That respect increased when I became one of only eight Indians lucky enough to be posted to a fighter station. All the pilots were at breakfast and the commander asked for volunteers. I was shocked that everyone raised their hands, eager to go into battle. I was proud be working with such men.

    My first action was a sweep across occupied France escorting our bombers. I was flying through what looked like flowers. I couldn't hear anything over the engine, all I could see was these beautiful things bursting around me. I was curious rather than scared. I didn't realise this was anti-aircraft fire directed at us. Very soon a bomber was shot and then I realised.

    The first of our pilots to be shot down was my roommate. Waking up at night and being alone gave me a sad feeling. I soon got over that because everyday someone went missing.

    On my first day there were 30 pilots at breakfast and we were never 30 again. Men were always being shot down or bailing out. It never happened that we all returned from a mission. Of the eight Indians who went to my first fighter squadron with me, six were killed. I was never scared. I was always looking forward to the next sweep or the scramble to meet attacking enemy planes. I enjoyed every bit.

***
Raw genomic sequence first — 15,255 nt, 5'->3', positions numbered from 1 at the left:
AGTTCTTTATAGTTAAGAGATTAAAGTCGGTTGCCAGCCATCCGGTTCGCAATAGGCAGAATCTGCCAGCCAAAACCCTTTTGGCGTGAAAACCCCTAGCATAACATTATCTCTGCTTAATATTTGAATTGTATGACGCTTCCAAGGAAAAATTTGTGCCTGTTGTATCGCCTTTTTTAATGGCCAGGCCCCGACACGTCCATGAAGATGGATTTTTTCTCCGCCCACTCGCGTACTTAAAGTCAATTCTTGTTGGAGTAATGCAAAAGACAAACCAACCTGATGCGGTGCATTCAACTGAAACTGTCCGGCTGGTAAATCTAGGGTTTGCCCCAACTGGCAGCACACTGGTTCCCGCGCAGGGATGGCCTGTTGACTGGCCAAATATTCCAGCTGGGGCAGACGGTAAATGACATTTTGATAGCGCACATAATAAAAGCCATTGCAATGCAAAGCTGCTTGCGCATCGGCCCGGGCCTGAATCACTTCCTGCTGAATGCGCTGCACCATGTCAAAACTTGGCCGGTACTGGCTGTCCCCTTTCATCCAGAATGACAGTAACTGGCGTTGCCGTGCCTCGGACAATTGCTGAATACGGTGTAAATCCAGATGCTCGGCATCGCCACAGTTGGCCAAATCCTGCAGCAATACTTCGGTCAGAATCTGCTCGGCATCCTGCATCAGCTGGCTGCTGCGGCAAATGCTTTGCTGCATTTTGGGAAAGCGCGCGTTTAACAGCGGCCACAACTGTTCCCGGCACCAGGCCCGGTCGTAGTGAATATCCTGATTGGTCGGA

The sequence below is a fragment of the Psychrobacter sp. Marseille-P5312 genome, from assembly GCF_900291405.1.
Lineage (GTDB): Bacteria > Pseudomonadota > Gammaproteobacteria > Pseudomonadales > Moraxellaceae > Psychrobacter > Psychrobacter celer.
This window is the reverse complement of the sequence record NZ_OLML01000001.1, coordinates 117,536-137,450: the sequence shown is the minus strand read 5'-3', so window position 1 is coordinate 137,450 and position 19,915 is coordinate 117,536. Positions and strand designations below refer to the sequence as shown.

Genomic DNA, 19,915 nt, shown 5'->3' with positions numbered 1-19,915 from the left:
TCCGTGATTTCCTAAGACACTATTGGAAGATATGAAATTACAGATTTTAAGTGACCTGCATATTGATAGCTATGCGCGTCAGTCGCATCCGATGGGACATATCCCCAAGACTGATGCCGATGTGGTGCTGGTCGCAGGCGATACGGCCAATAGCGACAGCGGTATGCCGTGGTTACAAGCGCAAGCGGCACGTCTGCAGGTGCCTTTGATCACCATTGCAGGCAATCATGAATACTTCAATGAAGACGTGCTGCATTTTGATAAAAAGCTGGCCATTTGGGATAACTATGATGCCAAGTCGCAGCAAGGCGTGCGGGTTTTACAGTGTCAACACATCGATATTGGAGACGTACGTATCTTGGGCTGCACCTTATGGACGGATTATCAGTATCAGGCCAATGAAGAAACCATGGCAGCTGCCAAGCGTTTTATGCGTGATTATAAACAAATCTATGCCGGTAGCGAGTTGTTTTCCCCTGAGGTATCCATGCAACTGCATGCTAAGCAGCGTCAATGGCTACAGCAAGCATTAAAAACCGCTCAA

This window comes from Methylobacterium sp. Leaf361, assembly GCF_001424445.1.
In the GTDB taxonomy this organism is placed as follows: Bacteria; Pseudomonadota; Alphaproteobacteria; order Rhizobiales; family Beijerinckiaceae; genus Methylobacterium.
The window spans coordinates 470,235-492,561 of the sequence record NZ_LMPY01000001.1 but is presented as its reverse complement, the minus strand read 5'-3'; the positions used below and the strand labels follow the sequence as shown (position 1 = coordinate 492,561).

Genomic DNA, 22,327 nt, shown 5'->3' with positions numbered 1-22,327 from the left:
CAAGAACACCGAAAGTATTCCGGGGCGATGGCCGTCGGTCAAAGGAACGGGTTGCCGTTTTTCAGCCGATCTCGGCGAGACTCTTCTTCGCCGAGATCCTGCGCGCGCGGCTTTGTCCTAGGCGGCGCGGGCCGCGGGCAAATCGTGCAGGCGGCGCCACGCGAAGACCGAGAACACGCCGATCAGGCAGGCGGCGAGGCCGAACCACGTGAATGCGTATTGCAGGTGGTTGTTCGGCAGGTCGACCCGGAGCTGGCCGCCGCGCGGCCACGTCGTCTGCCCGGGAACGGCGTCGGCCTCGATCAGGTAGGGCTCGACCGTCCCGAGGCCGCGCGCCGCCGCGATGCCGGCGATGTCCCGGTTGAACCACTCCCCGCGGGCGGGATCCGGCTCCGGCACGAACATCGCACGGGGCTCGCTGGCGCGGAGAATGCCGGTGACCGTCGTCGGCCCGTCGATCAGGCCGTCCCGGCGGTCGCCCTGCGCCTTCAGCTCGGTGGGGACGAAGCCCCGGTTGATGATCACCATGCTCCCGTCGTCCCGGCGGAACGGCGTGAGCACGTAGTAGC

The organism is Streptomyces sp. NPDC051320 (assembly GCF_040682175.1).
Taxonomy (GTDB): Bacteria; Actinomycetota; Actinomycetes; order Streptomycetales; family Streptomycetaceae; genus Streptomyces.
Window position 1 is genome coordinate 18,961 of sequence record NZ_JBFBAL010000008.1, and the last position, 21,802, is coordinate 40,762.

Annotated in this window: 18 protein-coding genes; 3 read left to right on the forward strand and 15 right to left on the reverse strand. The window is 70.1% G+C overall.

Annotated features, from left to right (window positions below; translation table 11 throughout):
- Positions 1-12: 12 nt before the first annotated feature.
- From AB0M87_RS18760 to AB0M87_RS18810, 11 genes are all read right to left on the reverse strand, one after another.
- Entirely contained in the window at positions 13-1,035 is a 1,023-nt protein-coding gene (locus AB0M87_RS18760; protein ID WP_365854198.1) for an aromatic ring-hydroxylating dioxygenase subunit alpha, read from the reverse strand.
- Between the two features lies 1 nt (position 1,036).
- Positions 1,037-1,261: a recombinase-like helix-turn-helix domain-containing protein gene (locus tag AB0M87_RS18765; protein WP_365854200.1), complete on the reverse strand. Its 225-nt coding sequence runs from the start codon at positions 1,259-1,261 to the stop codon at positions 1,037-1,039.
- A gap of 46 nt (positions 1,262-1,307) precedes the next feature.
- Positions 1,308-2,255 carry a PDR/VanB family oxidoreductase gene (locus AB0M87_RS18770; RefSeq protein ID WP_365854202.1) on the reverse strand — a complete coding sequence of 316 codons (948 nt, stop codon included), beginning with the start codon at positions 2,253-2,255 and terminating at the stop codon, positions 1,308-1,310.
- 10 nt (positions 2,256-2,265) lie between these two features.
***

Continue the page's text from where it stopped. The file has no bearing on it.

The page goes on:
We were supposed to be able to take off in one minute. In my first week I almost broke the record - running from the place where we waited listening to music to my cockpit and the air in 20 seconds.

    The RAF officers appreciated that and I was very much respected. They treated me better than anyone else, but that's perhaps because I wore a turban and was a bit of a novelty.

    I got VIP treatment. I never liked English food and hardly took any lunch or dinner. The authorities asked what I wanted, and the only thing I could think of was chocolate. It was rationed, but I was supplied with extra and was given two eggs for breakfast.

    When I had done my quota of sorties I was due for a three-month rest, but I wanted to fly. They offered to send me to Russia, which Hitler had just invaded. I said: 'Yes, anywhere, but I must fly.'